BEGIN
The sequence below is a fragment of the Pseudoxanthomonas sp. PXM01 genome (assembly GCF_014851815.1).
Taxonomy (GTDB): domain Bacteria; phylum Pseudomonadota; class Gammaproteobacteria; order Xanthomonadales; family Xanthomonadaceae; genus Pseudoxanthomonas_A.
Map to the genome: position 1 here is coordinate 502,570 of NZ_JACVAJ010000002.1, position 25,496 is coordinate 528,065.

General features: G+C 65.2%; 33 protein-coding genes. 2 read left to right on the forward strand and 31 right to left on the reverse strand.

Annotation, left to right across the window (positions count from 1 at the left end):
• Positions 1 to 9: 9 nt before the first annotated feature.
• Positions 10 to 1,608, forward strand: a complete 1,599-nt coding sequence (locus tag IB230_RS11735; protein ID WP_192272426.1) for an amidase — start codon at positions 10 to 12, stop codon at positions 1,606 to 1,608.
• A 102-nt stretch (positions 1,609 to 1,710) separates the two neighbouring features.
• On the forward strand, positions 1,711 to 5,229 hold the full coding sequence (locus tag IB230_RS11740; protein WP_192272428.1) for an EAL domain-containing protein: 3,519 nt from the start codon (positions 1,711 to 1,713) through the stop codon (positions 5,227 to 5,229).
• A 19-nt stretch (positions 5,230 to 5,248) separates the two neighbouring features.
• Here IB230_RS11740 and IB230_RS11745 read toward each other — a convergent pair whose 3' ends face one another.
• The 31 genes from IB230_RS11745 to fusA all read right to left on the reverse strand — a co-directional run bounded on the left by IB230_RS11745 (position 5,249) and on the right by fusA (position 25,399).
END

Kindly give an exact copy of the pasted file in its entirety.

The sequence below is a fragment of the Pseudoxanthomonas sp. PXM01 genome (assembly GCF_014851815.1).
Taxonomy (GTDB): domain Bacteria; phylum Pseudomonadota; class Gammaproteobacteria; order Xanthomonadales; family Xanthomonadaceae; genus Pseudoxanthomonas_A.
Map to the genome: position 1 here is coordinate 502,570 of NZ_JACVAJ010000002.1, position 25,496 is coordinate 528,065.

General features: G+C 65.2%; 33 protein-coding genes. 2 read left to right on the forward strand and 31 right to left on the reverse strand.

Annotation, left to right across the window (positions count from 1 at the left end):
• Positions 1 to 9: 9 nt before the first annotated feature.
• Positions 10 to 1,608, forward strand: a complete 1,599-nt coding sequence (locus tag IB230_RS11735; protein ID WP_192272426.1) for an amidase — start codon at positions 10 to 12, stop codon at positions 1,606 to 1,608.
• A 102-nt stretch (positions 1,609 to 1,710) separates the two neighbouring features.
• On the forward strand, positions 1,711 to 5,229 hold the full coding sequence (locus tag IB230_RS11740; protein WP_192272428.1) for an EAL domain-containing protein: 3,519 nt from the start codon (positions 1,711 to 1,713) through the stop codon (positions 5,227 to 5,229).
• A 19-nt stretch (positions 5,230 to 5,248) separates the two neighbouring features.
• Here IB230_RS11740 and IB230_RS11745 read toward each other — a convergent pair whose 3' ends face one another.
• The 31 genes from IB230_RS11745 to fusA all read right to left on the reverse strand — a co-directional run bounded on the left by IB230_RS11745 (position 5,249) and on the right by fusA (position 25,399).